Rest/Pause and 5/3/1
- 04-11-2014, 06:06 PM
- 04-11-2014, 07:38 PM
^I agree with Paul, as usual.
What text did you read saying to rest/pause your core lifts? I thought Wedler only specified rest/pause on assistance lifts only. Maybe he's got something else. Just curious.
Rest pause deadlifts sound absolutely terrible. IMO, that's not a lift that should be taken to fatigue like that.
And count em if you want brother. It's all one set until I step away from the bar lol
- 04-11-2014, 07:44 PM
Actually I deleted my post since it may have not been in accordance with Wendler's guidelines of 5/3/1!?
But in general, yes it is a single rest pause set, if one hangs onto bar in deads (gulping some air between reps and maybe even moving the hips up and down) and does not re-rack the bar in squats.
04-11-2014, 07:48 PM
Hm, with all the new Wendler stuff out now, as long as you follow the "5/3/1" part, he says do whatever lol
04-12-2014, 03:19 AM
04-13-2014, 07:54 AM
Another thing to remember about higher rep sets is, 1 of 2 things might/can be happening...
1) You lose strength as you go as the lactic acid builds and has your muscles burning and freezing up
2) You lose gas or the ability to suck enough air (like a cardio thing) while still having some strength and muscle power, but have to kinda pause to get more oxygen
This is kinda the difference between WSM guys and PL guys.
There were lots of strong guys who could do well in say 1 RM lifts, but when it came to doing really heavy lifts over a period, like stone carries, truck pulls, or multi rep log presses etc. they gassed out quicker and could not complete the event, even though they may have been stronger than their competition on the first rep or so.
04-13-2014, 07:56 AM
If you can do 8+ reps with your final set on 5/3/1, the weight is obviously too light
unless you're talking about deload week?
"Out of suffering have emerged the strongest souls;
the most massive characters are seared with scars."
04-13-2014, 07:59 AM
04-13-2014, 08:04 AM
04-13-2014, 08:09 AM
04-13-2014, 05:51 PM
In any case, it is crazy to be deadlifting into reps like that. First off, what are you benefiting from in the 15 range, and why do it with a movement like the dl?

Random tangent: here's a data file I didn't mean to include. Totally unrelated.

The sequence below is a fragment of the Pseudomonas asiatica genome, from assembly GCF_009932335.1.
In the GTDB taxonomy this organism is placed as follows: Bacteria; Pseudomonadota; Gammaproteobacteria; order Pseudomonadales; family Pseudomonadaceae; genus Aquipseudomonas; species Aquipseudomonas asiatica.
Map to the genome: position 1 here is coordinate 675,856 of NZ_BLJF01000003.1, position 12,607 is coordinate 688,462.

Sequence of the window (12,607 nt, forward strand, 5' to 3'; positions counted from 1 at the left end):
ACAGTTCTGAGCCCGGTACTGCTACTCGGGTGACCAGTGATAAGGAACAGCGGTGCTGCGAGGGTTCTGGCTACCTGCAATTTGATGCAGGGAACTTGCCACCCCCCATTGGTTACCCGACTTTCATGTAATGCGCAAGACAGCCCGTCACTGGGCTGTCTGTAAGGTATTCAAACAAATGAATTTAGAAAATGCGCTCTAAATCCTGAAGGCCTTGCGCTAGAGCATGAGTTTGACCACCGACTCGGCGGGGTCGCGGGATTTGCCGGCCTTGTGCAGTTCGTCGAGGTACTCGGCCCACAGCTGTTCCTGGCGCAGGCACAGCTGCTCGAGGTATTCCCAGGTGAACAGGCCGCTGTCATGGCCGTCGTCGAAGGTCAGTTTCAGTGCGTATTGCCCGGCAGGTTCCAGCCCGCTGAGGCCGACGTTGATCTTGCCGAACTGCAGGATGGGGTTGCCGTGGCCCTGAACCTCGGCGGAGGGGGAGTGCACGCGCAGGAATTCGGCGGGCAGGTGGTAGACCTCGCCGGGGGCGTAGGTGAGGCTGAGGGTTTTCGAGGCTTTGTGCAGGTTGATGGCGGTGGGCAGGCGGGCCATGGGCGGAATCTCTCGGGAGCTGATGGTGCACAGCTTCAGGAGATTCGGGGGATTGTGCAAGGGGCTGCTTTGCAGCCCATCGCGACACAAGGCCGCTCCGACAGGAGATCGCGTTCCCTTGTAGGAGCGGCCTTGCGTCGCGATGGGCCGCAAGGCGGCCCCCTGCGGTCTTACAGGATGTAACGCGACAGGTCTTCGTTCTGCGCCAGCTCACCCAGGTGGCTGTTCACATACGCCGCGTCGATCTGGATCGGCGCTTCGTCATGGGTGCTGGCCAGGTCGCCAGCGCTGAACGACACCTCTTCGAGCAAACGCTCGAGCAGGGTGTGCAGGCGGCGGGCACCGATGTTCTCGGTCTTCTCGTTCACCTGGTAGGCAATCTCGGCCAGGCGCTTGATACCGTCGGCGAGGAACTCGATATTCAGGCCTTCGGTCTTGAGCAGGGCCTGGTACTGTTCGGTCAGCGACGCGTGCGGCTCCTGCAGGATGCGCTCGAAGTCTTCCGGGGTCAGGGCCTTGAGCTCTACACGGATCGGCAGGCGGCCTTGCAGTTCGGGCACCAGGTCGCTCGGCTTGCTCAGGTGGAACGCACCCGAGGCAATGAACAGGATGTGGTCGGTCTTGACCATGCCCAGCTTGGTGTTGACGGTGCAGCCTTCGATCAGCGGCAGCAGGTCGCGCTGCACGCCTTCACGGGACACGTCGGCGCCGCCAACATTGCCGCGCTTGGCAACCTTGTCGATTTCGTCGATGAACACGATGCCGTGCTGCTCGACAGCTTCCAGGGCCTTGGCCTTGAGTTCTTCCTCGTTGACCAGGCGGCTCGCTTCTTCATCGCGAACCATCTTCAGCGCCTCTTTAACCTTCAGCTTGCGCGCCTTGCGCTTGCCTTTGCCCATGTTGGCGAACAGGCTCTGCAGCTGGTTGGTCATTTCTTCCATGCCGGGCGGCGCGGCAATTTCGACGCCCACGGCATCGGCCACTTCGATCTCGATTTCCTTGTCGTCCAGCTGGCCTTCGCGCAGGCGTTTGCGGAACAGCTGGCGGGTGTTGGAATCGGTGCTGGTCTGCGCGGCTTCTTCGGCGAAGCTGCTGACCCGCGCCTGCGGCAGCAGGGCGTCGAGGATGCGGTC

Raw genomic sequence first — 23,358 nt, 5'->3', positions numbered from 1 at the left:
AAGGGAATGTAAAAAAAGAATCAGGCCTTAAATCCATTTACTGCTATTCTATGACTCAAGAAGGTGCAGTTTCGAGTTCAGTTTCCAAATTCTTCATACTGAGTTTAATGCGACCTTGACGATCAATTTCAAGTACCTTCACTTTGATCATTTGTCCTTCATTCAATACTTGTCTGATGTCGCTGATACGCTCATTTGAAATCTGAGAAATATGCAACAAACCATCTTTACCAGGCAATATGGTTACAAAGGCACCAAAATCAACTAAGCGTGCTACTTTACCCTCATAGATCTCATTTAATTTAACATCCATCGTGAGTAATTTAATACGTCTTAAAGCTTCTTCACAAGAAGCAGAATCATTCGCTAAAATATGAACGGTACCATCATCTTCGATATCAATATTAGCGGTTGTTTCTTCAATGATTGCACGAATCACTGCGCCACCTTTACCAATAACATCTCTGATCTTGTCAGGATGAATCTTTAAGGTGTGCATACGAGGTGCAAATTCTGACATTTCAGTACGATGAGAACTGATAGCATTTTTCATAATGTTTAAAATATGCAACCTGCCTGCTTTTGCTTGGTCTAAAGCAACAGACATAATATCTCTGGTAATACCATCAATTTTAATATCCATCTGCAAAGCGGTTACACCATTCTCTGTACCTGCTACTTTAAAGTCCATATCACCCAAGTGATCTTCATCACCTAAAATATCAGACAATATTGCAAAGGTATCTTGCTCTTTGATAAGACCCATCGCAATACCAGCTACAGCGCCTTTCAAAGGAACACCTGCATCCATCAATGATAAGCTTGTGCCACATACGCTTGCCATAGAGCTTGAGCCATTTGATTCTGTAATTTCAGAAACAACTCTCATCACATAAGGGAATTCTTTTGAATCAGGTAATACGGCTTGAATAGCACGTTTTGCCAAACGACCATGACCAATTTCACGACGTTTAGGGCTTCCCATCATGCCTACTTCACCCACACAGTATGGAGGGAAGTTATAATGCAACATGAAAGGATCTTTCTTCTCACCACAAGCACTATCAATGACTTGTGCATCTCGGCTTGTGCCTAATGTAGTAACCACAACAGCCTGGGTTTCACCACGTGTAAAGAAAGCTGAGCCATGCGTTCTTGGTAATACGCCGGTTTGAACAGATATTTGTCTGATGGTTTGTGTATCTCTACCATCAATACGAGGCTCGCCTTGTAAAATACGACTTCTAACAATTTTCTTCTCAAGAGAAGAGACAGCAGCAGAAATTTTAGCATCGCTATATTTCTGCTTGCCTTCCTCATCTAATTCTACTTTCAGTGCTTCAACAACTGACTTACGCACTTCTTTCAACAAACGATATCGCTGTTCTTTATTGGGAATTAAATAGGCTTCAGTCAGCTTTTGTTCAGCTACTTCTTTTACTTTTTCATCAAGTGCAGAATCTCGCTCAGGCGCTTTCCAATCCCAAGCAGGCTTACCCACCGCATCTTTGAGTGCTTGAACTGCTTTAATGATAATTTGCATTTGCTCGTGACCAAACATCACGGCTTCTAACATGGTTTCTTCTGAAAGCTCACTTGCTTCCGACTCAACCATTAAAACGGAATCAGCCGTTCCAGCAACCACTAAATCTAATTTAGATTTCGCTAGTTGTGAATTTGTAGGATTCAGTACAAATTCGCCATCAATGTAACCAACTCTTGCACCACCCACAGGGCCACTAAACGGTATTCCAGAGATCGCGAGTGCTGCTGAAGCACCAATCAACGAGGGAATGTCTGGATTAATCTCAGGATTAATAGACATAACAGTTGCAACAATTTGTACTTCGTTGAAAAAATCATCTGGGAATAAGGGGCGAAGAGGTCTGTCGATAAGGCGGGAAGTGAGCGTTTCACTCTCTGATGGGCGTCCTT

04-13-2014, 06:01 PM
Actually higher rep deads 10's-12's-15's-20's, have been around for sometime and are perhaps more old school (see Peary Rader or Dr Ken stuff) do build your body, just like higher rep squats do.
While it is true that they are not for everyone and you have to let the ego at the door as you creep the weight up real slow over time, (same with singles) so as to not just throw caution to the wind and let the form change or loosen up the back, but they can work to build lots of power, work ethic, work capacity and mass (if adding food) over the entire body. One is most likely going to get carryover to heavier weight and lower reps from that kind of work too.
Probably guys more suited to the deadlifting (taller and longer legged) might benefit more from say a higher rep "trap bar" or PGDL (parallel grip deadlift) workout than say squats. But doing them, even if for a short stint, can be humbling.
04-14-2014, 01:13 PM
Actually it was the first week of the program, however my app didn't update the weight and I calculated that 9 reps at 270 would only be a max of around 350, 15 reps at 270 is a calculated one rep max of around 405. And every now and then when I'm bulking I like to do a ridiculous day and pick a lift that I haven't really gone all out on and really test what my upper limit is. The real strength, and I'm not referring to the weight on the bar, shows.
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